GSA’s Anil Cheriyan Defines Strategy for Scaling Modernization Efforts

Anil Cheriyan isn’t a fan of checking boxes and discussing abstract outcomes.

The former SunTrust Chief Information Officer turned federal executive is after tangible and sustainable progress for how he wants the General Services Administration’s Technology Transformation Services (TTS) to help federal agencies build, buy and share technology that better serves the public.

“The main cultural changes that we are driving towards is really delivering success with quality and delivering outcomes,” Cheriyan, the Director of TTS, told an audience of government and industry professionals at ATARC’s 2019 GITEC Emerging Technology Conference in Annapolis, Maryland.

The TTS portfolio includes the digital consulting office 18F, which partners with agencies to build and buy digital services; the IT Modernization Centers of Excellence, a centralized team of technical experts that accelerates agencywide IT modernization; and the Presidential Innovation Fellowship program, which pairs industry technologists with government employees for a specific time to tackle big issues.

Take the 18F team, for example. The organization works with more than 17 different agencies and has a staff of more than 100 people. The team is doing impactful work, Cheriyan said, including projects with the Health and Human Services Department that contribute to addressing substance abuse and mental health, as well as work at the Office of Personnel Management and Defense Department.

But part of the issue that Cheriyan has seen in his four months at TTS is scale. These are specific projects that are driving change at a specific level. “My early readings on the 18F team is that they do really good work, but it’s not really extended across all the opportunities that can be driven [to other agencies],” Cheriyan said. He added, “I’m not sure about the level at which people are seeing the outcomes across the industry, and that’s one of the things I would like to address.”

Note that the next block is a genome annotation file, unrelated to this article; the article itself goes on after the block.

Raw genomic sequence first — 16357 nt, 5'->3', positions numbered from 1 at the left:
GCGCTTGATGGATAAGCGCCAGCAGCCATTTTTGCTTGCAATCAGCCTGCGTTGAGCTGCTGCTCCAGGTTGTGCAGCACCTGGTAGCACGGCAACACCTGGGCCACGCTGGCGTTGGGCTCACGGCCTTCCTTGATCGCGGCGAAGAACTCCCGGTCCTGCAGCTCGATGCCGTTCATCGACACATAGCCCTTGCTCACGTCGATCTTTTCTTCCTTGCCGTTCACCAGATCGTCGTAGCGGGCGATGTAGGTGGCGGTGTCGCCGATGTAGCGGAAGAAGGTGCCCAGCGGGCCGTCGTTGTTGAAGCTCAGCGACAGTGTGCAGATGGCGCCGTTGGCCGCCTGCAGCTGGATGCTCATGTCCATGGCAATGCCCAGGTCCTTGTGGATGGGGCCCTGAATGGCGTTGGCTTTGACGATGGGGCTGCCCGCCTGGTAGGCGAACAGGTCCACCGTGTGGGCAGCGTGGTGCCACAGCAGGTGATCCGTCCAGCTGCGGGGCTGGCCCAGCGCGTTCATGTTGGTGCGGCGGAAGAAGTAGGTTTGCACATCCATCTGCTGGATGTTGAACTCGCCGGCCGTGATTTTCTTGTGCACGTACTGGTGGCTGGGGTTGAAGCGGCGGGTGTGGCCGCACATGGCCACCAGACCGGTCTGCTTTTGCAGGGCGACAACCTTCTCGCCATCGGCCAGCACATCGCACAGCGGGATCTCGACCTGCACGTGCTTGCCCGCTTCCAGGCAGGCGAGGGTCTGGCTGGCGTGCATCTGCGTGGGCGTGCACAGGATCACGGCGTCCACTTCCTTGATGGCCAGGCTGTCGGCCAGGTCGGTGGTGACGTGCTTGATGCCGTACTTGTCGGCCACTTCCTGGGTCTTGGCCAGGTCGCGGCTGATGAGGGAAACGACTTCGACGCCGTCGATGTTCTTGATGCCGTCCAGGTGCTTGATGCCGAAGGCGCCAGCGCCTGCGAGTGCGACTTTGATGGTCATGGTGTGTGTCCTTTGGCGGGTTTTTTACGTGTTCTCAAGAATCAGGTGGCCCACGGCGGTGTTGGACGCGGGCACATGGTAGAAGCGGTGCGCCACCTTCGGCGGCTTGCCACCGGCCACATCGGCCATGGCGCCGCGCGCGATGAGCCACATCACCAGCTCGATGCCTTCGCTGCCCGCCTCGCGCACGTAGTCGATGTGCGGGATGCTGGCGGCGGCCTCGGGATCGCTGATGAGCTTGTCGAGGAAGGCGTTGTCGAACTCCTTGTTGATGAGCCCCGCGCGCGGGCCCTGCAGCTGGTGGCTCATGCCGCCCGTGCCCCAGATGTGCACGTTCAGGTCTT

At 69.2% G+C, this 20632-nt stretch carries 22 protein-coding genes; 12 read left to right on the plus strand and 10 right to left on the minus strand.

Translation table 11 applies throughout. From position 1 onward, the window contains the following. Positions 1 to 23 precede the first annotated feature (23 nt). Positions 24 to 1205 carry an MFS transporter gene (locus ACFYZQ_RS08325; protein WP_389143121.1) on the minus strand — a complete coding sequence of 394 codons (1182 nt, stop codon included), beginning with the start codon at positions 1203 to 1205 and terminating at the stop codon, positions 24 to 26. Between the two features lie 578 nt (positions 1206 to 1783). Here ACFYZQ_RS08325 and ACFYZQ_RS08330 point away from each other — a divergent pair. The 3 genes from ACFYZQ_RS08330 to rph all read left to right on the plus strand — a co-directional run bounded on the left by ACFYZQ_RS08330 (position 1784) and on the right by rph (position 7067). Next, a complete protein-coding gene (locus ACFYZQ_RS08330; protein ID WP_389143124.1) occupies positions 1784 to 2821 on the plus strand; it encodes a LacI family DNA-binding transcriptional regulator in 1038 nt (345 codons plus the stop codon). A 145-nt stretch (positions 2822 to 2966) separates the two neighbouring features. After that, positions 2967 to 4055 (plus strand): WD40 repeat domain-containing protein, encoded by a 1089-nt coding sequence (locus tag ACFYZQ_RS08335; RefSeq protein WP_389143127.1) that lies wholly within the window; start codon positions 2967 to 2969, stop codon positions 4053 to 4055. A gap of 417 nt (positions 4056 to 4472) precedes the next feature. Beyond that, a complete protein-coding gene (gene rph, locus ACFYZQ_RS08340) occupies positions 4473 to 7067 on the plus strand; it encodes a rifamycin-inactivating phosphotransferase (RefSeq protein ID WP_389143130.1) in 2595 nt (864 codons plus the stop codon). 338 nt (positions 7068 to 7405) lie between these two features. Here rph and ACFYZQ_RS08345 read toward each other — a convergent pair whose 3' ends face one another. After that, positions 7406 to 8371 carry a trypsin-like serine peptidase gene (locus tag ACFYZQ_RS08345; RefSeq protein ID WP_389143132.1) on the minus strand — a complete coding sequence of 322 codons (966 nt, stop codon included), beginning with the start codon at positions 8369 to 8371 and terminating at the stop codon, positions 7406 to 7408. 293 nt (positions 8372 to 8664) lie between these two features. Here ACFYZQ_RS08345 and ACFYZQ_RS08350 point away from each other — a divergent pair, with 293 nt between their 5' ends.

He pointed to the IT Modernization Centers of Excellence (CoE) as an example of the type of widespread transformation that he would like to see supported by TTS. Rather than only tackling individual projects, he wants to see a top-down view where transformation is addressed on a larger scale. For example, the Agriculture (USDA) and Housing and Urban Development (HUD) departments are currently pioneering the CoE concept and focusing on key areas, such as cloud adoption, data analytics and contact center modernization.

Cheriyan wants to see three more agencies get on board with the CoE initiative this year and another three next year to build momentum — but making these types of big changes may be difficult during the upcoming presidential election year.

The end goal, he said, isn’t how many apps move to the cloud but rather how these transformation initiatives benefit federal employees and the citizens they serve. At USDA, for example, are farmers able to get loans faster? Cheriyan said his team won’t hide beyond checkboxes and milestones. Come July, they will check to see if farmers are getting the help they need in a timely manner.

“We will have more stories about the real progress, and we will have more outreach,” he said. To establish sustainable progress, Cheriyan highlighted the seven core competencies that TTS is focused on. Many of these areas will build on CoE work already happening at agencies like USDA. The seven areas include:

  1. Omnichannel and driving client experiences while focusing on web and mobile chat.
  2. Data center modernization and cloud. That includes creating playbooks to drive change around how agencies buy and migrate to the cloud.
  3. Data analytics and score carding. For example, at USDA, the secretary has a dashboard that he uses to measure progress in specific areas.
  4. Acquisitions and improving the speed at which agencies buy goods and services.
  5. Accelerators such as Agile, DevOps and development processes.
  6. Intelligent process automation, including robotic process automation and artificial intelligence are fairly new for TTS. Cheriyan said this approach helps drive progress without having to reengineer systems.
  7. Identity is an area of huge opportunity and a work in progress, he said. Every agency needs some version of identity and identity proofing. His team describes this work as “Everest” because it will take significant thought and work to achieve.

Cheriyan stressed that TTS will not grow into a massive consulting firm but instead will partner with industry because the organization will not be able to build everything on its own — nor should it. Ultimately, any change or progress that occurs should be results-driven.

Whether it’s consolidating data centers or contact centers, Cheriyan said there’s one question that should be top of mind: What does it really mean for the citizens of this country?

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